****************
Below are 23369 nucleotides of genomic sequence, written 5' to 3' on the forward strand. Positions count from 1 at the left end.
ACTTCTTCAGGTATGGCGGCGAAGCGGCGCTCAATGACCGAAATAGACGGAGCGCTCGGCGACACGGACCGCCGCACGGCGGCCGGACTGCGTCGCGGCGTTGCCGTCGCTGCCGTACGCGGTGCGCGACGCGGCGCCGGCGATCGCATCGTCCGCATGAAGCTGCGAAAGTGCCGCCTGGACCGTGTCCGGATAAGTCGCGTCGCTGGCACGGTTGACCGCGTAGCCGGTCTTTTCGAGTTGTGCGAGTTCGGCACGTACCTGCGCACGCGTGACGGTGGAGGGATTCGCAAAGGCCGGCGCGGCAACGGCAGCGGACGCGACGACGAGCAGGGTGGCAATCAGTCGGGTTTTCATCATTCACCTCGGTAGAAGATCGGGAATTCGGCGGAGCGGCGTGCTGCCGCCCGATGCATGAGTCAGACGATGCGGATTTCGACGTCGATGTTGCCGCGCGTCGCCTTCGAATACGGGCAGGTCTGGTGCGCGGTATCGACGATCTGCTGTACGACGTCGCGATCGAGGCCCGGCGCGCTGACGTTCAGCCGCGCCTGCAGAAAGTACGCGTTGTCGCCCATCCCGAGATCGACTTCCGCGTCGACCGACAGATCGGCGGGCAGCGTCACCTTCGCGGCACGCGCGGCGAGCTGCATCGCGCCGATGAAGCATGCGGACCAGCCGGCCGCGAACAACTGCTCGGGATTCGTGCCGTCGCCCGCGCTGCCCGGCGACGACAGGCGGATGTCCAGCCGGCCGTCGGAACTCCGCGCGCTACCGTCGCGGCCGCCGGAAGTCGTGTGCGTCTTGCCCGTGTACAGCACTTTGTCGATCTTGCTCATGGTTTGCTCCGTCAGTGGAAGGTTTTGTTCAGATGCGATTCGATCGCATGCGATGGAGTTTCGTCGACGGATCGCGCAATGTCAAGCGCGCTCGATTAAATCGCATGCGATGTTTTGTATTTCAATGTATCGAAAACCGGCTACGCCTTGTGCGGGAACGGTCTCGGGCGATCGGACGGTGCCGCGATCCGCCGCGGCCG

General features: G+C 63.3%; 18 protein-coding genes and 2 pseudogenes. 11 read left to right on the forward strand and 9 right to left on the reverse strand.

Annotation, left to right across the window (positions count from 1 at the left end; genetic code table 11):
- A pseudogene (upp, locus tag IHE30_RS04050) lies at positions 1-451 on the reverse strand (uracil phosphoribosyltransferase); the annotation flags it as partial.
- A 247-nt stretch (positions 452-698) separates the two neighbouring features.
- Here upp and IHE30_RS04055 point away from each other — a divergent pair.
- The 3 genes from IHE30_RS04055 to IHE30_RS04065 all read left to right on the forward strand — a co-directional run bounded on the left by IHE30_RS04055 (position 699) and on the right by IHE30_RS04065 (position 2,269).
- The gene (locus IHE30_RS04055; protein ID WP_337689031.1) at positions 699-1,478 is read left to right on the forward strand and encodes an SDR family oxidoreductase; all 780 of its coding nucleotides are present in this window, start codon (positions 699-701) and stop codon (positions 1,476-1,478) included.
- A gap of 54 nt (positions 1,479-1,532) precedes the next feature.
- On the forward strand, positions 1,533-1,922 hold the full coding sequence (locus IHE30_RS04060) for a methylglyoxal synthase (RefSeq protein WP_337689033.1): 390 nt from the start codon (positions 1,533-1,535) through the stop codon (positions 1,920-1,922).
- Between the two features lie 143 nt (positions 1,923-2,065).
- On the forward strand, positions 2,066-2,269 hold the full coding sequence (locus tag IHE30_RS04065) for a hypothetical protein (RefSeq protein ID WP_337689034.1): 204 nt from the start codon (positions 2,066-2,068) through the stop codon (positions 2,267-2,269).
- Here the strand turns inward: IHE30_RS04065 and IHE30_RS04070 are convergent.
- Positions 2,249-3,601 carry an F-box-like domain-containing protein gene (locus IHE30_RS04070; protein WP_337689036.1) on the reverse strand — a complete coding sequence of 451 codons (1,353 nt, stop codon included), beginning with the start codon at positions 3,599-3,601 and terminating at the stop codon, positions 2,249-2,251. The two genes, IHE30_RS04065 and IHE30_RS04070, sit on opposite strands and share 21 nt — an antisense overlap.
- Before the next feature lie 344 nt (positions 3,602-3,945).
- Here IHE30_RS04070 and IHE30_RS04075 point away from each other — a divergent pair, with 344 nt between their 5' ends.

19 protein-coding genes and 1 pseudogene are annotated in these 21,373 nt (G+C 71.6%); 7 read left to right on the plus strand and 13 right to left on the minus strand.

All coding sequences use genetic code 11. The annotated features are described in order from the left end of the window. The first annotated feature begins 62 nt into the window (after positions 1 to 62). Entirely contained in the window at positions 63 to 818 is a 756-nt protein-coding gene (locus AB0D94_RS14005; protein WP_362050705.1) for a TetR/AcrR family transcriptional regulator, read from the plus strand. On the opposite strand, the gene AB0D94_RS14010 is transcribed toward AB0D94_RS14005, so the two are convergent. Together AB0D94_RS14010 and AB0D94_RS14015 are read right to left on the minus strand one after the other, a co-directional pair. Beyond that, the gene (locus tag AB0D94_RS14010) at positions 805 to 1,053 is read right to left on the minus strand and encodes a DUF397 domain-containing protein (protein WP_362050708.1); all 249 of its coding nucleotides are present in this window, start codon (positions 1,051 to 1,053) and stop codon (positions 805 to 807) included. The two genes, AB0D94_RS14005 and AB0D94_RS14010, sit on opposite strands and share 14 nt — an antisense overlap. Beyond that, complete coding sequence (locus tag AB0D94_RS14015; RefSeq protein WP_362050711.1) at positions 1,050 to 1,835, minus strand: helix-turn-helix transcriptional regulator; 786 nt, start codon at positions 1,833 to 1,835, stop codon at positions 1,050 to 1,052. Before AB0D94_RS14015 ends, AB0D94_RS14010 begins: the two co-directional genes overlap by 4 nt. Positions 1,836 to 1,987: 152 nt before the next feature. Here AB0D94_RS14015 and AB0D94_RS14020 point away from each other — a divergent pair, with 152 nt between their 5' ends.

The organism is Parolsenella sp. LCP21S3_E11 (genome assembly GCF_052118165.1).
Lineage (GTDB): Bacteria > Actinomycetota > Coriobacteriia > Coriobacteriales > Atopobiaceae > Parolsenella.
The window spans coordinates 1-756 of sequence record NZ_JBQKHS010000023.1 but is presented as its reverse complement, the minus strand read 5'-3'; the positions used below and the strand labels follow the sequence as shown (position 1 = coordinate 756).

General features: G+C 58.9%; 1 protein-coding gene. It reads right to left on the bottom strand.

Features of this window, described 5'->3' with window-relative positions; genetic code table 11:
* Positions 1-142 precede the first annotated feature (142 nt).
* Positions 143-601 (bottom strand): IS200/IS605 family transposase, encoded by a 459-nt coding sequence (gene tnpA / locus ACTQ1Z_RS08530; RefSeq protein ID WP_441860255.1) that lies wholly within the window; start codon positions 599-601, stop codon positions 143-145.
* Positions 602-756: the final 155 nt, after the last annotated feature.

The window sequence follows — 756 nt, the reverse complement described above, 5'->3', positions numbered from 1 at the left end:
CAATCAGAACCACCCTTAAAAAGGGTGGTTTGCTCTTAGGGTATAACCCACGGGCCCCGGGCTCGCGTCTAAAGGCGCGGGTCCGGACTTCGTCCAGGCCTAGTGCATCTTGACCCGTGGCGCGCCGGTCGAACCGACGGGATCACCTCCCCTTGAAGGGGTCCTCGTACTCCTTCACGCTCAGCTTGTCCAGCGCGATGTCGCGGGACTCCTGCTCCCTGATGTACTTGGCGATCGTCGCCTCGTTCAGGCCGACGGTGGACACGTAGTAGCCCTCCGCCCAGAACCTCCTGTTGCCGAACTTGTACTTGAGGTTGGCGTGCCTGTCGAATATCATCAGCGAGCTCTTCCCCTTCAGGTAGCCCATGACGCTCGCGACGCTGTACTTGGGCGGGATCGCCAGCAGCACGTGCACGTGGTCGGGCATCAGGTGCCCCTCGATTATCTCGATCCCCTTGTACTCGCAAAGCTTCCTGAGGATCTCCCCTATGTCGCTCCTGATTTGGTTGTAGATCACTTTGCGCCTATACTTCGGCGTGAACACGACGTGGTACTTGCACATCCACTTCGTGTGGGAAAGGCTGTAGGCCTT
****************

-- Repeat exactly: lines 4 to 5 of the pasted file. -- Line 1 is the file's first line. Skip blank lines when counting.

Annotation, left to right across the window (positions count from 1 at the left end; genetic code table 11):
- A pseudogene (upp, locus tag IHE30_RS04050) lies at positions 1-451 on the reverse strand (uracil phosphoribosyltransferase); the annotation flags it as partial.